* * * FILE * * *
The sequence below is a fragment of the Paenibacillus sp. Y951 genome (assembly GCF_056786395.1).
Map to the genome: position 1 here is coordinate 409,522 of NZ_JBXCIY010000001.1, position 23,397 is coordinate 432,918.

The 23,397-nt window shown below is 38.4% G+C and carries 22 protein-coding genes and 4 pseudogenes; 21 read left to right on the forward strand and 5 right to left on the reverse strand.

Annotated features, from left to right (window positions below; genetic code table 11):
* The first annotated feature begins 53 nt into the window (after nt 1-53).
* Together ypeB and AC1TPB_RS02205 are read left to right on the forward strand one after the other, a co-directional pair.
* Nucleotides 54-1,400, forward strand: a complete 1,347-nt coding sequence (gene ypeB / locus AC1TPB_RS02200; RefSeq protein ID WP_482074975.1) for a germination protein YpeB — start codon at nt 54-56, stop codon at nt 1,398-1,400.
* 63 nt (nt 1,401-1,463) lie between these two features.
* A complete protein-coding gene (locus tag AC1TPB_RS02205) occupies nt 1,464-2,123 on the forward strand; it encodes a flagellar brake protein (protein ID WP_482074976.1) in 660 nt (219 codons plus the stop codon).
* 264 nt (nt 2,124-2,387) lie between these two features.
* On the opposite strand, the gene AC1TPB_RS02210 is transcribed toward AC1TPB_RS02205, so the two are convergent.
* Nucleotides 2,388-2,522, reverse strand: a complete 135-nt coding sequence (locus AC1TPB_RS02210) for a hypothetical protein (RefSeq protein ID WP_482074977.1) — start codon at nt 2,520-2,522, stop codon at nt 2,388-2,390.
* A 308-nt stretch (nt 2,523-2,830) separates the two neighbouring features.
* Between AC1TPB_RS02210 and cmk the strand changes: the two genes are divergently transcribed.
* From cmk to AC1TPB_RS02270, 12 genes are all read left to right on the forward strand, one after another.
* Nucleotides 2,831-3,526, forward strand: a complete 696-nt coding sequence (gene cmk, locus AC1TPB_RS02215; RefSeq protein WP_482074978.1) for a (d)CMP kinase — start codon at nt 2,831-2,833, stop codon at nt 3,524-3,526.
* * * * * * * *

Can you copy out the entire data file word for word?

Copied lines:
The sequence below is a fragment of the Paenibacillus sp. Y951 genome (assembly GCF_056786395.1).
Map to the genome: position 1 here is coordinate 409,522 of NZ_JBXCIY010000001.1, position 23,397 is coordinate 432,918.

The 23,397-nt window shown below is 38.4% G+C and carries 22 protein-coding genes and 4 pseudogenes; 21 read left to right on the forward strand and 5 right to left on the reverse strand.

Annotated features, from left to right (window positions below; genetic code table 11):
* The first annotated feature begins 53 nt into the window (after nt 1-53).
* Together ypeB and AC1TPB_RS02205 are read left to right on the forward strand one after the other, a co-directional pair.
* Nucleotides 54-1,400, forward strand: a complete 1,347-nt coding sequence (gene ypeB / locus AC1TPB_RS02200; RefSeq protein ID WP_482074975.1) for a germination protein YpeB — start codon at nt 54-56, stop codon at nt 1,398-1,400.
* 63 nt (nt 1,401-1,463) lie between these two features.
* A complete protein-coding gene (locus tag AC1TPB_RS02205) occupies nt 1,464-2,123 on the forward strand; it encodes a flagellar brake protein (protein ID WP_482074976.1) in 660 nt (219 codons plus the stop codon).
* 264 nt (nt 2,124-2,387) lie between these two features.
* On the opposite strand, the gene AC1TPB_RS02210 is transcribed toward AC1TPB_RS02205, so the two are convergent.
* Nucleotides 2,388-2,522, reverse strand: a complete 135-nt coding sequence (locus AC1TPB_RS02210) for a hypothetical protein (RefSeq protein ID WP_482074977.1) — start codon at nt 2,520-2,522, stop codon at nt 2,388-2,390.
* A 308-nt stretch (nt 2,523-2,830) separates the two neighbouring features.
* Between AC1TPB_RS02210 and cmk the strand changes: the two genes are divergently transcribed.
* From cmk to AC1TPB_RS02270, 12 genes are all read left to right on the forward strand, one after another.
* Nucleotides 2,831-3,526, forward strand: a complete 696-nt coding sequence (gene cmk, locus AC1TPB_RS02215; RefSeq protein WP_482074978.1) for a (d)CMP kinase — start codon at nt 2,831-2,833, stop codon at nt 3,524-3,526.